Thursday, January 13, 2022

Pelagio Galvani

 Cardinal Pelagio Galvani (c.1165 - 30 January 1230) was the papal legate leading the Fifth Crusade. He hailed from the Kingdom of León, and became a canon lawyer. Pelagio was not a tolerant man: on a two-year mission to Constantinople, he tried to close Greek Orthodox churches and imprison their priests, and action that created so much chaos that the Martin Emperor of Constantinople, Henry of Flanders, reversed Pelagio's acts.

Crusades needed religious leaders as well as military ones, and Pelagio was sent to lead the Fifth Crusade by Pope Honorius III (Pope Innocent II, who had called for the Crusade, had died July 1216, before the Crusade had started out).

During the Siege of Damietta, while the Crusading army made some inroads in to Egypt, intending to use it as a staging area from which to conquer Jerusalem (see yesterday's post), the sultan al-Kamil made a peace offering: he would ensure the handover of the Kingdom of Jerusalem to the Crusaders, if they would depart completely from Egypt.

Given the main goal of the Crusades—to control Jerusalem—this would seem to be a win-win, and the secular leaders wanted to accept it. Pelagio, however, along with the Templars, the Hospitallers, and the Venetians, wanted to keep what they had taken. The Templars and Hospitallers would have shared Pelagio's religious reasons for converting the whole world to Christianity. In the case of the Venetians, I suspect they were more interested in the value of Damietta and the Nile as trade routes for their merchant fleets.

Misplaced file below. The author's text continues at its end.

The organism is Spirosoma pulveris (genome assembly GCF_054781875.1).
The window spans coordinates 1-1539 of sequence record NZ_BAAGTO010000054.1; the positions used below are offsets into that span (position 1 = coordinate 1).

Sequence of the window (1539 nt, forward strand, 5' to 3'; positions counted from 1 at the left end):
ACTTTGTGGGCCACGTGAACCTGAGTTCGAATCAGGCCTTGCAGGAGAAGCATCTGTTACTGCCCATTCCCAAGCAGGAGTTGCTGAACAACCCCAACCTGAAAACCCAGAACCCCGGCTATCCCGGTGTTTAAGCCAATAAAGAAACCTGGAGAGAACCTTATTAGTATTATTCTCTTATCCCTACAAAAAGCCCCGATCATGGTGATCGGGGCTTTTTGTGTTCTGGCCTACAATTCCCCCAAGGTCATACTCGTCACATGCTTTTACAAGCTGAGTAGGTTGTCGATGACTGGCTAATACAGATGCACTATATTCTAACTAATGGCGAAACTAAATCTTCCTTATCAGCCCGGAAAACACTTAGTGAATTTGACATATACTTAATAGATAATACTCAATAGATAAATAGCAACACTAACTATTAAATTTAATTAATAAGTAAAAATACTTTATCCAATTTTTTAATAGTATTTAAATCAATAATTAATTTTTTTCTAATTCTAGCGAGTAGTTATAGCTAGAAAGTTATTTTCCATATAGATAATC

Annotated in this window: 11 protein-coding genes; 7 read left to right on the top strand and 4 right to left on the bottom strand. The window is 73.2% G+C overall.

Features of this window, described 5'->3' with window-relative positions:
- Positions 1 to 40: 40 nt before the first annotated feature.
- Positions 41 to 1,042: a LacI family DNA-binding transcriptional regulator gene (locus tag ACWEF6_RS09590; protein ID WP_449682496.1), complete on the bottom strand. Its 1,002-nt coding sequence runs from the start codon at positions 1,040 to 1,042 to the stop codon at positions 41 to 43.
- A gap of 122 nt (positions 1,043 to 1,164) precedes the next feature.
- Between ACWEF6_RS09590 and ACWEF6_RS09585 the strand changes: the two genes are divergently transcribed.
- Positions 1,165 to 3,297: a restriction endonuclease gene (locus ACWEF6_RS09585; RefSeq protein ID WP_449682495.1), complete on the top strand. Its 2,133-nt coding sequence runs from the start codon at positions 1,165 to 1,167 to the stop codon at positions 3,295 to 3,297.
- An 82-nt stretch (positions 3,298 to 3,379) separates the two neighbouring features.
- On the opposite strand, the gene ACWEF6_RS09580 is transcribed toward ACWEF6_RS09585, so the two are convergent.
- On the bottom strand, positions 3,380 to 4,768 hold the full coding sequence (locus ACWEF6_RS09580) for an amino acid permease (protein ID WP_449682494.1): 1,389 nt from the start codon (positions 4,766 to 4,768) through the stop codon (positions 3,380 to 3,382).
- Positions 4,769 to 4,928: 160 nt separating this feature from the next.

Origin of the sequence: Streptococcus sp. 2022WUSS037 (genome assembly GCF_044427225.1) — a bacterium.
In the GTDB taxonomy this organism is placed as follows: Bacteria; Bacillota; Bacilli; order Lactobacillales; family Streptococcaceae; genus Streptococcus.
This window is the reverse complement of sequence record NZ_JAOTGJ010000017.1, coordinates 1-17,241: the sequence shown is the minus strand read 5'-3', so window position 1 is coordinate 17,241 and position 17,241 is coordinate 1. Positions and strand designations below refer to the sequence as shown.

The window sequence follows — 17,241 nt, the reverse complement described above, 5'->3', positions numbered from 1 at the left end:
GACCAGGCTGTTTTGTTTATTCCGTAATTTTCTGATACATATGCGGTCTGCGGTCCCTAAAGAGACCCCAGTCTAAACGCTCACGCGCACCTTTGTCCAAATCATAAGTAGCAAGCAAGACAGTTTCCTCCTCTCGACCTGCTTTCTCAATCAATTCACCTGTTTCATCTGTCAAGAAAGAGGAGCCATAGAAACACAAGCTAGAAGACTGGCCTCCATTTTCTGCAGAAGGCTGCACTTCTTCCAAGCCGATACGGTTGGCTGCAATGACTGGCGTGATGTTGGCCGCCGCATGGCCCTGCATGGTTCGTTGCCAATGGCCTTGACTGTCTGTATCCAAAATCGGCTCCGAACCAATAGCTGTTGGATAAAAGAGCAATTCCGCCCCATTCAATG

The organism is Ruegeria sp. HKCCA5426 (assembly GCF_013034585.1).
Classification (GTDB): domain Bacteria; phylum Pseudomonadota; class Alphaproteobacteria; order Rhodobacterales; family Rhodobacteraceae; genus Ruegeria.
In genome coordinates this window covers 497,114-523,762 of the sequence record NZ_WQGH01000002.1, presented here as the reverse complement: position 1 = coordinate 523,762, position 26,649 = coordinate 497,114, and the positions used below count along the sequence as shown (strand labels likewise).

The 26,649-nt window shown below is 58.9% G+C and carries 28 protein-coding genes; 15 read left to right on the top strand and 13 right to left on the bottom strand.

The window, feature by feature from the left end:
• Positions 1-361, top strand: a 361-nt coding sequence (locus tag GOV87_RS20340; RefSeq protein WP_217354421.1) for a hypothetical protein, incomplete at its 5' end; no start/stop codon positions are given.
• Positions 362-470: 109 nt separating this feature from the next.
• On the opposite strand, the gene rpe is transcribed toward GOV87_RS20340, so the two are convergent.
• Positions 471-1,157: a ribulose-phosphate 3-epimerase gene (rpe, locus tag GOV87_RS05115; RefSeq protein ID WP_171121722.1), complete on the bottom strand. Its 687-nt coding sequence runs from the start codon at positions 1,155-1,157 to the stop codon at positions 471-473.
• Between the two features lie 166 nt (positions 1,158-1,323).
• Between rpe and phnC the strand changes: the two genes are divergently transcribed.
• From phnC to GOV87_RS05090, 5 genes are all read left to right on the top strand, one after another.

The Siege continued to attack Damietta under Pelagio's orders, and a further deal was offered by al-Kamil: this time he included to release any prisoners they had taken and to return the piece of the True Cross that had come into Muslim hands. Pelagio turned this and subsequent offers. Despite arrivals of more Crusader forces, the western army never gained a permanent foothold in Egypt. Finally, on 28 August, even Pelagio realized the Egyptian route was a lost cause. A nighttime attempt to use a canal to make further progress into Egypt on 26 August 1221 resulted in disaster for the Crusaders when the Egyptians detected them and attacked. The defeat was so demoralizing that even Pelagio decided to admit defeat. Two days later, he sent an envoy to al-Kamil. On 8 September 1221, the Crusading army left Egypt, abandoning the Fifth Crusade, having never come close to Jerusalem.

But how is it that sultan al-Kamil had a piece of the True Cross to offer? He got it at the Battle of Hattin, which I'll tell you about tomorrow.

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